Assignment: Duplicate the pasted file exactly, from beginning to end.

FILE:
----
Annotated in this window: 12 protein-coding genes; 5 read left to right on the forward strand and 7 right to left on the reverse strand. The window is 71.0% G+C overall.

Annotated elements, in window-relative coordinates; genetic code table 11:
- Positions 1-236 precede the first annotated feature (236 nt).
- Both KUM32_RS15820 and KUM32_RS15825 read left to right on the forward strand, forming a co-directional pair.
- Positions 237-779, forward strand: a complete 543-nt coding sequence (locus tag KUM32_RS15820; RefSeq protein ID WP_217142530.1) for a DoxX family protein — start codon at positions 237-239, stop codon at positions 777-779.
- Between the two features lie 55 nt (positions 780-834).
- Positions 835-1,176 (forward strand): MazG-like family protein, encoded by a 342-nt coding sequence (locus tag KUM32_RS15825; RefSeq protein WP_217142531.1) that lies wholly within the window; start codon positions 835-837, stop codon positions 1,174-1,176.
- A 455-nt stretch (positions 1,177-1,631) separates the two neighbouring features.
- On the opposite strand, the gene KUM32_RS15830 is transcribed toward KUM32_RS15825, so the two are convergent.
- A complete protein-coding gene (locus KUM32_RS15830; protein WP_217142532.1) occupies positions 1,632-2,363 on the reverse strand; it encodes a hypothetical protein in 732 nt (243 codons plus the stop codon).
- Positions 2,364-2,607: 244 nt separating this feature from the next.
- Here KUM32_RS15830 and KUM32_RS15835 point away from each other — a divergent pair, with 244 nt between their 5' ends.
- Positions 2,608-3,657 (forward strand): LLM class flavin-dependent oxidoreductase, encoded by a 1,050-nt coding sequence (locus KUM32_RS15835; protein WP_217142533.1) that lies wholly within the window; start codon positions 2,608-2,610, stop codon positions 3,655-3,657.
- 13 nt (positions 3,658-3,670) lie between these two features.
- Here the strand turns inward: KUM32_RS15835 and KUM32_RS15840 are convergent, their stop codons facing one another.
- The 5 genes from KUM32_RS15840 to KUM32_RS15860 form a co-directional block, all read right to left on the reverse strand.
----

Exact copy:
Annotated in this window: 12 protein-coding genes; 5 read left to right on the forward strand and 7 right to left on the reverse strand. The window is 71.0% G+C overall.

Annotated elements, in window-relative coordinates; genetic code table 11:
- Positions 1-236 precede the first annotated feature (236 nt).
- Both KUM32_RS15820 and KUM32_RS15825 read left to right on the forward strand, forming a co-directional pair.
- Positions 237-779, forward strand: a complete 543-nt coding sequence (locus tag KUM32_RS15820; RefSeq protein ID WP_217142530.1) for a DoxX family protein — start codon at positions 237-239, stop codon at positions 777-779.
- Between the two features lie 55 nt (positions 780-834).
- Positions 835-1,176 (forward strand): MazG-like family protein, encoded by a 342-nt coding sequence (locus tag KUM32_RS15825; RefSeq protein WP_217142531.1) that lies wholly within the window; start codon positions 835-837, stop codon positions 1,174-1,176.
- A 455-nt stretch (positions 1,177-1,631) separates the two neighbouring features.
- On the opposite strand, the gene KUM32_RS15830 is transcribed toward KUM32_RS15825, so the two are convergent.
- A complete protein-coding gene (locus KUM32_RS15830; protein WP_217142532.1) occupies positions 1,632-2,363 on the reverse strand; it encodes a hypothetical protein in 732 nt (243 codons plus the stop codon).
- Positions 2,364-2,607: 244 nt separating this feature from the next.
- Here KUM32_RS15830 and KUM32_RS15835 point away from each other — a divergent pair, with 244 nt between their 5' ends.
- Positions 2,608-3,657 (forward strand): LLM class flavin-dependent oxidoreductase, encoded by a 1,050-nt coding sequence (locus KUM32_RS15835; protein WP_217142533.1) that lies wholly within the window; start codon positions 2,608-2,610, stop codon positions 3,655-3,657.
- 13 nt (positions 3,658-3,670) lie between these two features.
- Here the strand turns inward: KUM32_RS15835 and KUM32_RS15840 are convergent, their stop codons facing one another.
- The 5 genes from KUM32_RS15840 to KUM32_RS15860 form a co-directional block, all read right to left on the reverse strand.